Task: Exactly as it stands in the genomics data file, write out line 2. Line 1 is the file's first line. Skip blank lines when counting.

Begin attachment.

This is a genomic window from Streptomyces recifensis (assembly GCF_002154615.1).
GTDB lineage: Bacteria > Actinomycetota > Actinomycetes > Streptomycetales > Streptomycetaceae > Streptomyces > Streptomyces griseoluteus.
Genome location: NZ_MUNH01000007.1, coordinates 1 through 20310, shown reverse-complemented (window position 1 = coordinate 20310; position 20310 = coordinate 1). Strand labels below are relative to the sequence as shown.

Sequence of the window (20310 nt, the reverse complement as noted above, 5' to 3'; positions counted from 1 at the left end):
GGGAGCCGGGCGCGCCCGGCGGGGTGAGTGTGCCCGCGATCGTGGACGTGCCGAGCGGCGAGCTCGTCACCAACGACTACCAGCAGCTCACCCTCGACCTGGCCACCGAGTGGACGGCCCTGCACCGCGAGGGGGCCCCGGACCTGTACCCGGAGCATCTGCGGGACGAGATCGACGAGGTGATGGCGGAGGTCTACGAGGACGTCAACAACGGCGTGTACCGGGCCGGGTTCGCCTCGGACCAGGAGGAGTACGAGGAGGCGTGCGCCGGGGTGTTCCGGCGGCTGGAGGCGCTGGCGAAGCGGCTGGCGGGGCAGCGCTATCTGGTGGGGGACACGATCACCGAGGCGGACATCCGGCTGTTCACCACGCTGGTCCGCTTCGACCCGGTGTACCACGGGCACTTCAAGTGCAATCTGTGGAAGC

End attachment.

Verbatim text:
GTDB lineage: Bacteria > Actinomycetota > Actinomycetes > Streptomycetales > Streptomycetaceae > Streptomyces > Streptomyces griseoluteus.